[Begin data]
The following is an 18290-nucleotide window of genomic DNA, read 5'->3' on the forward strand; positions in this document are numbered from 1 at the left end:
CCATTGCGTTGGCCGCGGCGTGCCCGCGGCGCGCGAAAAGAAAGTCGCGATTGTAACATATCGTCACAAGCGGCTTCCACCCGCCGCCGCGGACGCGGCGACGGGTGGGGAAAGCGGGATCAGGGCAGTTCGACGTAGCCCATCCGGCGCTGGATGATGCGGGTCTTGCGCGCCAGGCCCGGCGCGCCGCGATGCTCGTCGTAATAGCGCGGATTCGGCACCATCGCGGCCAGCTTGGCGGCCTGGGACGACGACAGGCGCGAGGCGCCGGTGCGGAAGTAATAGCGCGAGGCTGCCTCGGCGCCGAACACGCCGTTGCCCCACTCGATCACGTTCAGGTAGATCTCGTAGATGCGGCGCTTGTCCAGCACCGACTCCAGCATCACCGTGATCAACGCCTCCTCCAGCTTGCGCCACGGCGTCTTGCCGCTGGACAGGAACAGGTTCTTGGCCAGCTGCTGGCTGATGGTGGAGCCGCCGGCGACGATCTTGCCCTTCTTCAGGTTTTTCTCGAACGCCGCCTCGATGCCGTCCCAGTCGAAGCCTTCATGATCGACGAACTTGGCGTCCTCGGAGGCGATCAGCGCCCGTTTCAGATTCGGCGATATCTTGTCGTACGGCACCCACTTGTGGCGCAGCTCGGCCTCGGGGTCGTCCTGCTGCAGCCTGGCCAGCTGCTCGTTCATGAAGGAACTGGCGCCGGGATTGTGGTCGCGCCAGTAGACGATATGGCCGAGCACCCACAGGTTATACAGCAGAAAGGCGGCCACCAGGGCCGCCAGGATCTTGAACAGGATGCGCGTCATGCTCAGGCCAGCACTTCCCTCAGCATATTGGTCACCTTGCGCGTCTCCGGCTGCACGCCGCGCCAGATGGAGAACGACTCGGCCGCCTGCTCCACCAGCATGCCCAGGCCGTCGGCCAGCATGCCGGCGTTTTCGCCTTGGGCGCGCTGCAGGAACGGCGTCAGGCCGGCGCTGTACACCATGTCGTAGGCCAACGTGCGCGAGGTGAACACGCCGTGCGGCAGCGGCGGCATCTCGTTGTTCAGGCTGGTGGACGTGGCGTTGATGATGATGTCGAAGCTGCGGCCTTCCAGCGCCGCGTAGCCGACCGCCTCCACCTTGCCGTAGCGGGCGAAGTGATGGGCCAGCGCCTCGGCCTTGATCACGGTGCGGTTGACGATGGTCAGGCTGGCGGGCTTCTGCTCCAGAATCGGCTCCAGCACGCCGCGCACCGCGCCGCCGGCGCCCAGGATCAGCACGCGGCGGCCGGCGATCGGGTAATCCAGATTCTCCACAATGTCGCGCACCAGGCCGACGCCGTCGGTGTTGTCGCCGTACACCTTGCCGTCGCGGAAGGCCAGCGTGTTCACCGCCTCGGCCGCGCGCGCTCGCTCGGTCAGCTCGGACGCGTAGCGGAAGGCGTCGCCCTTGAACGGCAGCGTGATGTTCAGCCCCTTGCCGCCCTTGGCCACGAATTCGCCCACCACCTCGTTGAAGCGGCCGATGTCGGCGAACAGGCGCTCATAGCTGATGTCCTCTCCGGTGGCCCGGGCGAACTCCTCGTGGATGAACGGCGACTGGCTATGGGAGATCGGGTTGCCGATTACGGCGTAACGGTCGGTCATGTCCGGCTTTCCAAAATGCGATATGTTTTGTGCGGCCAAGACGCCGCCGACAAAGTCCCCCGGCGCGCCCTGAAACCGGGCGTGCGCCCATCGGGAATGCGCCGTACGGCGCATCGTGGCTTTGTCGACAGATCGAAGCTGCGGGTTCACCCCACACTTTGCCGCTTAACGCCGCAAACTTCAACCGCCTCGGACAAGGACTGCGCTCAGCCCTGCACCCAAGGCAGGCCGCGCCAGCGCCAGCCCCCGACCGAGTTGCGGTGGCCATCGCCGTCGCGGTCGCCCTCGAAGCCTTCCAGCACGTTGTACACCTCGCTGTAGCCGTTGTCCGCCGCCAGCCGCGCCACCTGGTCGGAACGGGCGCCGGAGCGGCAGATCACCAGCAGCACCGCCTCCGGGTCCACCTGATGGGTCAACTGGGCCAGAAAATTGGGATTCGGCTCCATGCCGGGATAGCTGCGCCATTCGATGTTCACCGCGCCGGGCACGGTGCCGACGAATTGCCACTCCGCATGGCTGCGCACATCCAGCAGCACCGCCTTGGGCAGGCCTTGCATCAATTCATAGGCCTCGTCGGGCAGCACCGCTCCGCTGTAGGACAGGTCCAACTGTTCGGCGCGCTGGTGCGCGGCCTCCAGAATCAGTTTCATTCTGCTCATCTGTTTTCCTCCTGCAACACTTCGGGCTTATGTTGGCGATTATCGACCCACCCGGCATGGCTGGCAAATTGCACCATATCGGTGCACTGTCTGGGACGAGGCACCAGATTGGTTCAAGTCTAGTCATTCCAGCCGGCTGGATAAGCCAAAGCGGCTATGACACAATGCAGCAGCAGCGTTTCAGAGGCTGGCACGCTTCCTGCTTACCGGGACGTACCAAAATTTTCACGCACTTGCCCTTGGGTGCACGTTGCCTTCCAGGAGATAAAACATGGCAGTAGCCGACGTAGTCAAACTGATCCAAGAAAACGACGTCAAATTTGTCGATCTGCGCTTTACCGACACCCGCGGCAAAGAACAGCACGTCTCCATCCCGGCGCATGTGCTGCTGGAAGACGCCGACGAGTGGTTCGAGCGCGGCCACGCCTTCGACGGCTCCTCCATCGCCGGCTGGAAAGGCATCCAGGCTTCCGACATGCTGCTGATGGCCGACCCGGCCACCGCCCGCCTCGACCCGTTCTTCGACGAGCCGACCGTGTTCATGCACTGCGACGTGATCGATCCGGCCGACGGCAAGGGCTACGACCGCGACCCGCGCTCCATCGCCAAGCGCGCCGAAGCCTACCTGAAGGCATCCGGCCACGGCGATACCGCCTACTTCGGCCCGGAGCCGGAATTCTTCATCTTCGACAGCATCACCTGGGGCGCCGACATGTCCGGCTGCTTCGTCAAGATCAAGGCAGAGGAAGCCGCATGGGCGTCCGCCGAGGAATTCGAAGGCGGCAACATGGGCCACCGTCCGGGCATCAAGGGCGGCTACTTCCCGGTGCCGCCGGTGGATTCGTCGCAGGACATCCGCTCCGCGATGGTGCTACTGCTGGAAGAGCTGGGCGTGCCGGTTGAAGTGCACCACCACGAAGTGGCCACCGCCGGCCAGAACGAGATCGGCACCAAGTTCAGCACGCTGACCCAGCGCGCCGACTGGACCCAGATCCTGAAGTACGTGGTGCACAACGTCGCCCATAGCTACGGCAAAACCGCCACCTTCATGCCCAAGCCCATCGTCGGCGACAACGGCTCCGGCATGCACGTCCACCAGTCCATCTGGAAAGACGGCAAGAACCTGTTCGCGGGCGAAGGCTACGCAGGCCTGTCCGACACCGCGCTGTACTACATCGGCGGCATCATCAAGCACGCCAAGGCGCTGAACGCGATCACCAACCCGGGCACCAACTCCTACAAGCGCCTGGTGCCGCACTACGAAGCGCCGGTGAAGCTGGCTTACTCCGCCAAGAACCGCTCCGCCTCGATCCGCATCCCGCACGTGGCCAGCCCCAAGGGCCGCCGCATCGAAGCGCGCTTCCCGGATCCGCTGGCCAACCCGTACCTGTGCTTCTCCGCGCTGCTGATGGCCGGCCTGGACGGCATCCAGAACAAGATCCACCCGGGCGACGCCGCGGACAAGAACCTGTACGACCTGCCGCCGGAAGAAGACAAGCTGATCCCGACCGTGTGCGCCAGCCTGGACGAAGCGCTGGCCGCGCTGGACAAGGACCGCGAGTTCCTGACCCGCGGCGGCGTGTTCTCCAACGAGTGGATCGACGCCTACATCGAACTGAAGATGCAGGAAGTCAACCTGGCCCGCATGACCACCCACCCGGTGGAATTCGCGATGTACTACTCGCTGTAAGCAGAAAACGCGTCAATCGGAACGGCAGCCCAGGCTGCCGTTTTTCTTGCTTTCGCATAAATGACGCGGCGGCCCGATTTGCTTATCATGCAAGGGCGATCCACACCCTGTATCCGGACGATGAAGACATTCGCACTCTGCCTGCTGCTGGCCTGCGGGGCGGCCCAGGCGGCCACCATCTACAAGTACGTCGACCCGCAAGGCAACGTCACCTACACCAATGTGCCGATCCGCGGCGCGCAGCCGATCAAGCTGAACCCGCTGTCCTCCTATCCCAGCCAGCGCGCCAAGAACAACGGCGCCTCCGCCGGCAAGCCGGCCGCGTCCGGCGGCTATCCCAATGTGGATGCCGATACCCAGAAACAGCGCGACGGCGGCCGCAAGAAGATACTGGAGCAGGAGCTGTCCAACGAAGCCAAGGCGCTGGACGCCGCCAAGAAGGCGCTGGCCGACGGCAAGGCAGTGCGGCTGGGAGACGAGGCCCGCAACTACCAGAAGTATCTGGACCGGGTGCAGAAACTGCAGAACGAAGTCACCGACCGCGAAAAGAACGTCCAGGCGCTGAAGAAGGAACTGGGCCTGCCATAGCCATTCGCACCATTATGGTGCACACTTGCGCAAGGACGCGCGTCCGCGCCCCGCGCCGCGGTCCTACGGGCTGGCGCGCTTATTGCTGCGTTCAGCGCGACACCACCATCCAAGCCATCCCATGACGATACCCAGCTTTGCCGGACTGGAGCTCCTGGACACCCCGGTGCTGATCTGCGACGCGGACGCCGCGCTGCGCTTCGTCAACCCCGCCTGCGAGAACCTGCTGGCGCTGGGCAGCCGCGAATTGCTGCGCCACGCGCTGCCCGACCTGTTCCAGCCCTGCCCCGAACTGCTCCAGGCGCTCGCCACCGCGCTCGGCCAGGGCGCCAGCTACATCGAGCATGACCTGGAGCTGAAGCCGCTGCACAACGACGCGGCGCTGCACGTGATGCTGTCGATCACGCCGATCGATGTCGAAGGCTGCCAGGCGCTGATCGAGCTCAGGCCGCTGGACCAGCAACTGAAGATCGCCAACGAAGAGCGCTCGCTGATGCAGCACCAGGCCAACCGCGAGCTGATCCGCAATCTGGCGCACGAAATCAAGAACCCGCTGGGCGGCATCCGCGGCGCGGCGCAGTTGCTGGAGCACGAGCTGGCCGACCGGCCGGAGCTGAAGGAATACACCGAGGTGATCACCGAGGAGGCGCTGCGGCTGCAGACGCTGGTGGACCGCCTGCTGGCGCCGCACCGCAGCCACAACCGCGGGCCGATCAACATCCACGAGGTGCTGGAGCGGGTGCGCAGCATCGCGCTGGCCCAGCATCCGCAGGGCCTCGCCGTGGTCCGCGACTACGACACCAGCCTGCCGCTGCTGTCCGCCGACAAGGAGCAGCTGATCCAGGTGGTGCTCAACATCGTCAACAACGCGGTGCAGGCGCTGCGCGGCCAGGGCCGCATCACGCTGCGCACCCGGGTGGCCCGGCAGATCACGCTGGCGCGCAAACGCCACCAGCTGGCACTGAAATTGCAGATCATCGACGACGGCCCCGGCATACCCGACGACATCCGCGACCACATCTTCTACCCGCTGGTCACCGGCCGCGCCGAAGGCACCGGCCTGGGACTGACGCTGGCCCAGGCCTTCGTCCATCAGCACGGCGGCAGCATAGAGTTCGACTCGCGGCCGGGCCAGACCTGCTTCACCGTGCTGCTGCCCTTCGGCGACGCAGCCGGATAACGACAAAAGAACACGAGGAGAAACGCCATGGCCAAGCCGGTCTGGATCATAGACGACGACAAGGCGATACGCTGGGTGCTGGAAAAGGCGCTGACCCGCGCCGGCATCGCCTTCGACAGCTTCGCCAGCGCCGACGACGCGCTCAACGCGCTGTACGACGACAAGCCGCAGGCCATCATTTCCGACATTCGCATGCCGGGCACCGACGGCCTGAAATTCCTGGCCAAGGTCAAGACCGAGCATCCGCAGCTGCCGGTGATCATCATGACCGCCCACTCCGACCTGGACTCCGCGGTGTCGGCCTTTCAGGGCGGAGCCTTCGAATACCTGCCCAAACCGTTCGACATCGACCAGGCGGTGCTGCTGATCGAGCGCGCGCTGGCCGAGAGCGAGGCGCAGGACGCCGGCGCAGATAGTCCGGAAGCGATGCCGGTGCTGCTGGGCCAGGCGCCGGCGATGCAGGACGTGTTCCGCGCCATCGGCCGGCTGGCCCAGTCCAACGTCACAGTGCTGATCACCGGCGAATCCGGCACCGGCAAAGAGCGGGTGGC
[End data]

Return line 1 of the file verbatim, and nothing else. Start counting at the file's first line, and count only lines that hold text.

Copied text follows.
The following is an 18290-nucleotide window of genomic DNA, read 5'->3' on the forward strand; positions in this document are numbered from 1 at the left end: